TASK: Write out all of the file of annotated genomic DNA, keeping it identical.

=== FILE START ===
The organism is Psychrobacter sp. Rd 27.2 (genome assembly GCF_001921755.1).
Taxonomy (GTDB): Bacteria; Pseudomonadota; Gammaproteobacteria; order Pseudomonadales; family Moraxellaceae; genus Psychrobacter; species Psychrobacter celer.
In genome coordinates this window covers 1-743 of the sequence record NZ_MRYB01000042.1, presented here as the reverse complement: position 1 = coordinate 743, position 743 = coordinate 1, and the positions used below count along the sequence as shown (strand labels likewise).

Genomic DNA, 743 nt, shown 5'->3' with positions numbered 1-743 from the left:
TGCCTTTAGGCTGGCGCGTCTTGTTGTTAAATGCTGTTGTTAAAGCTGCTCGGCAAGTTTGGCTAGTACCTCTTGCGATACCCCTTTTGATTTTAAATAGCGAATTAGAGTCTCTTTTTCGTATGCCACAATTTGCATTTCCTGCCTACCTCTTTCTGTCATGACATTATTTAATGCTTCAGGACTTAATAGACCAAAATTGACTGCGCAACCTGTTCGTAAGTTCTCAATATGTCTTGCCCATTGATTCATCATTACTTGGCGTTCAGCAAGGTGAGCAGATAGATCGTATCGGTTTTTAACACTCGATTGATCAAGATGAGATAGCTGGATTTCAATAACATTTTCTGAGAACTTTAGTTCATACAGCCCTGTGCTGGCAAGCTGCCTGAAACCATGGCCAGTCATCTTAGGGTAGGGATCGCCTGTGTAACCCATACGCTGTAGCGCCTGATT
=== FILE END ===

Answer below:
The organism is Psychrobacter sp. Rd 27.2 (genome assembly GCF_001921755.1).
Taxonomy (GTDB): Bacteria; Pseudomonadota; Gammaproteobacteria; order Pseudomonadales; family Moraxellaceae; genus Psychrobacter; species Psychrobacter celer.
In genome coordinates this window covers 1-743 of the sequence record NZ_MRYB01000042.1, presented here as the reverse complement: position 1 = coordinate 743, position 743 = coordinate 1, and the positions used below count along the sequence as shown (strand labels likewise).

Genomic DNA, 743 nt, shown 5'->3' with positions numbered 1-743 from the left:
TGCCTTTAGGCTGGCGCGTCTTGTTGTTAAATGCTGTTGTTAAAGCTGCTCGGCAAGTTTGGCTAGTACCTCTTGCGATACCCCTTTTGATTTTAAATAGCGAATTAGAGTCTCTTTTTCGTATGCCACAATTTGCATTTCCTGCCTACCTCTTTCTGTCATGACATTATTTAATGCTTCAGGACTTAATAGACCAAAATTGACTGCGCAACCTGTTCGTAAGTTCTCAATATGTCTTGCCCATTGATTCATCATTACTTGGCGTTCAGCAAGGTGAGCAGATAGATCGTATCGGTTTTTAACACTCGATTGATCAAGATGAGATAGCTGGATTTCAATAACATTTTCTGAGAACTTTAGTTCATACAGCCCTGTGCTGGCAAGCTGCCTGAAACCATGGCCAGTCATCTTAGGGTAGGGATCGCCTGTGTAACCCATACGCTGTAGCGCCTGATT